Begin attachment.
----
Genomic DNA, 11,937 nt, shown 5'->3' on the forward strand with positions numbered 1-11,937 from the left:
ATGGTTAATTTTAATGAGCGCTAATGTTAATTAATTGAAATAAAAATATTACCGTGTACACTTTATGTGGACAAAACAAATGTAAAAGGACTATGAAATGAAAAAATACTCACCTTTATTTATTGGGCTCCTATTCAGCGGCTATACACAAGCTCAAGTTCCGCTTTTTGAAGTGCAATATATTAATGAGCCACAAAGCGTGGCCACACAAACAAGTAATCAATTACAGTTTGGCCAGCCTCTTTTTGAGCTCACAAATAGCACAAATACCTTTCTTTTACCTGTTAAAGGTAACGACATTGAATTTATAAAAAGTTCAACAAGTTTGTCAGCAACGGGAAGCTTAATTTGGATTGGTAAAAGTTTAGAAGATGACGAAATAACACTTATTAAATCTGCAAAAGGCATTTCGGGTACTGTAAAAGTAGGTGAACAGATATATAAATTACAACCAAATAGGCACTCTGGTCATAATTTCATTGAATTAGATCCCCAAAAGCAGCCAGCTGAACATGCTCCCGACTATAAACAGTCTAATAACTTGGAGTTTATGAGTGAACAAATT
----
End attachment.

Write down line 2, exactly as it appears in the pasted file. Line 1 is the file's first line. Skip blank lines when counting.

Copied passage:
ATGGTTAATTTTAATGAGCGCTAATGTTAATTAATTGAAATAAAAATATTACCGTGTACACTTTATGTGGACAAAACAAATGTAAAAGGACTATGAAATGAAAAAATACTCACCTTTATTTATTGGGCTCCTATTCAGCGGCTATACACAAGCTCAAGTTCCGCTTTTTGAAGTGCAATATATTAATGAGCCACAAAGCGTGGCCACACAAACAAGTAATCAATTACAGTTTGGCCAGCCTCTTTTTGAGCTCACAAATAGCACAAATACCTTTCTTTTACCTGTTAAAGGTAACGACATTGAATTTATAAAAAGTTCAACAAGTTTGTCAGCAACGGGAAGCTTAATTTGGATTGGTAAAAGTTTAGAAGATGACGAAATAACACTTATTAAATCTGCAAAAGGCATTTCGGGTACTGTAAAAGTAGGTGAACAGATATATAAATTACAACCAAATAGGCACTCTGGTCATAATTTCATTGAATTAGATCCCCAAAAGCAGCCAGCTGAACATGCTCCCGACTATAAACAGTCTAATAACTTGGAGTTTATGAGTGAACAAATT